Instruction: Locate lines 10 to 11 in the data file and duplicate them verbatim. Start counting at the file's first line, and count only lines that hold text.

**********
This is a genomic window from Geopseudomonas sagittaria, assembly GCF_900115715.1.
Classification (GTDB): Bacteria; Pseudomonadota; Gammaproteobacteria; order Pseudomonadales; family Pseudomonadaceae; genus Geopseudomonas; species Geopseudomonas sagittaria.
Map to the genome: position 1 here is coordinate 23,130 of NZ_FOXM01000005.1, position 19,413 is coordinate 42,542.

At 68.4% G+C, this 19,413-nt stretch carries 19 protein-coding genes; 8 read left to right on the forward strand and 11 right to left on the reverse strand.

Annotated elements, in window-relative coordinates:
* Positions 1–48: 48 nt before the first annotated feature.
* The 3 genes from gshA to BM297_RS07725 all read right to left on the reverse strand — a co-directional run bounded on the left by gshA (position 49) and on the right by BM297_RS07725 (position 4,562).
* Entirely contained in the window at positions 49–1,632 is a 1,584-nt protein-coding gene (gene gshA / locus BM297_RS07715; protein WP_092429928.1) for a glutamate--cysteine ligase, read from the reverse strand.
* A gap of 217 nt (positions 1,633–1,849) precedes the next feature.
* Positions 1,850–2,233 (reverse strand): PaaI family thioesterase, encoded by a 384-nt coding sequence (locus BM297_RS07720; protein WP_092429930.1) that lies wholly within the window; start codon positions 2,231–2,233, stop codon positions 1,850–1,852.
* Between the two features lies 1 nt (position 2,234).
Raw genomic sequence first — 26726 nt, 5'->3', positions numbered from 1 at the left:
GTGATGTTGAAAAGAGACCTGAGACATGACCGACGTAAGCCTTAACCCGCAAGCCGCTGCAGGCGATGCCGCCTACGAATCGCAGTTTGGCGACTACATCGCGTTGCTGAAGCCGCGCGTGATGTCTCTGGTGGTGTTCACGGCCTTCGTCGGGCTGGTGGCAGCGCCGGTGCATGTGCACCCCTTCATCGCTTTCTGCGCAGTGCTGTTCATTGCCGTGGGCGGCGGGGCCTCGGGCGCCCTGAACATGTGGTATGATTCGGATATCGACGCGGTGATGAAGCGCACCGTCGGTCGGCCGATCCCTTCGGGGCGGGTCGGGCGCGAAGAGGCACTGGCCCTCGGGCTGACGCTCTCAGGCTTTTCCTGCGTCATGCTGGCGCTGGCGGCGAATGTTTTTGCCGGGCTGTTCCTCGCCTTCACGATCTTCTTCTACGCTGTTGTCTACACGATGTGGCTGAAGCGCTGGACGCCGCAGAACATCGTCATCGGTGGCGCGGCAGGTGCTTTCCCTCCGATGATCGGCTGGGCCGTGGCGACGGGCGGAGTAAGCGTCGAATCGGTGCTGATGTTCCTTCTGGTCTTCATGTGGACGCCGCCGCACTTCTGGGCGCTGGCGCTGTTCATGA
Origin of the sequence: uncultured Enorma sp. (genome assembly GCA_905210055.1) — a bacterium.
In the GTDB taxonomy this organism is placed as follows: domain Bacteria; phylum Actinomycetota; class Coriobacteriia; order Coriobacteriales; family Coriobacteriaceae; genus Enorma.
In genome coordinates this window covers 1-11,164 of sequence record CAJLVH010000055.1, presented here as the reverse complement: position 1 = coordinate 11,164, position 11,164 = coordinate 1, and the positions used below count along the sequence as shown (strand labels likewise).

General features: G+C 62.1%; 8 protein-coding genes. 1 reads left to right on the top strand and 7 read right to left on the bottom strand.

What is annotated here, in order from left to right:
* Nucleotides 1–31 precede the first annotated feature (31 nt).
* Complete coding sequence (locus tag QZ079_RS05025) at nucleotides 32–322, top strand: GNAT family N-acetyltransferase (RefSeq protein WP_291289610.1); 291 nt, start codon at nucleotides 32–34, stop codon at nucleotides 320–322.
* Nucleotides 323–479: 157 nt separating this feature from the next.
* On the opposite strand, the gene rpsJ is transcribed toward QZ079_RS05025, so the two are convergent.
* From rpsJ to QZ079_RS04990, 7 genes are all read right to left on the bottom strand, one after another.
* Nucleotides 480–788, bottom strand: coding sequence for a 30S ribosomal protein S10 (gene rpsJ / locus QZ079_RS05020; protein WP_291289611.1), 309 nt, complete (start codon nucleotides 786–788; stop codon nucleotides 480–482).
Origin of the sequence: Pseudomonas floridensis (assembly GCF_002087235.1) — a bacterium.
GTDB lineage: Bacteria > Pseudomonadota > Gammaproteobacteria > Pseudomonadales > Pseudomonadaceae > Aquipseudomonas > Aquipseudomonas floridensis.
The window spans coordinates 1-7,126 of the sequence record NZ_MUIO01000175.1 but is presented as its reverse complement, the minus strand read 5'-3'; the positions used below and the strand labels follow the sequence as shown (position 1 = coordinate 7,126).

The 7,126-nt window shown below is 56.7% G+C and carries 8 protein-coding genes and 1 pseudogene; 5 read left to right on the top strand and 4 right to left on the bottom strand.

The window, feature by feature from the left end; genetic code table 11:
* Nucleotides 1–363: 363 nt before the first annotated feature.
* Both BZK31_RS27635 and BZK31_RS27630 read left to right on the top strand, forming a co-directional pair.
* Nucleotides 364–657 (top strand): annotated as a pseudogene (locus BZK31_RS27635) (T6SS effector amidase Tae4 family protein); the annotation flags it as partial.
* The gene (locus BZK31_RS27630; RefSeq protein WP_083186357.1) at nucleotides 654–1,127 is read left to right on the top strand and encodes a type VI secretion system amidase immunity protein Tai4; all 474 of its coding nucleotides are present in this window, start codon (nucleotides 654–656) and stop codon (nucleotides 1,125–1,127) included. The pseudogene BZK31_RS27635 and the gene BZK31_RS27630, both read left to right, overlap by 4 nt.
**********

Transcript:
* Positions 1,850–2,233 (reverse strand): PaaI family thioesterase, encoded by a 384-nt coding sequence (locus BM297_RS07720; protein WP_092429930.1) that lies wholly within the window; start codon positions 2,231–2,233, stop codon positions 1,850–1,852.
* Between the two features lies 1 nt (position 2,234).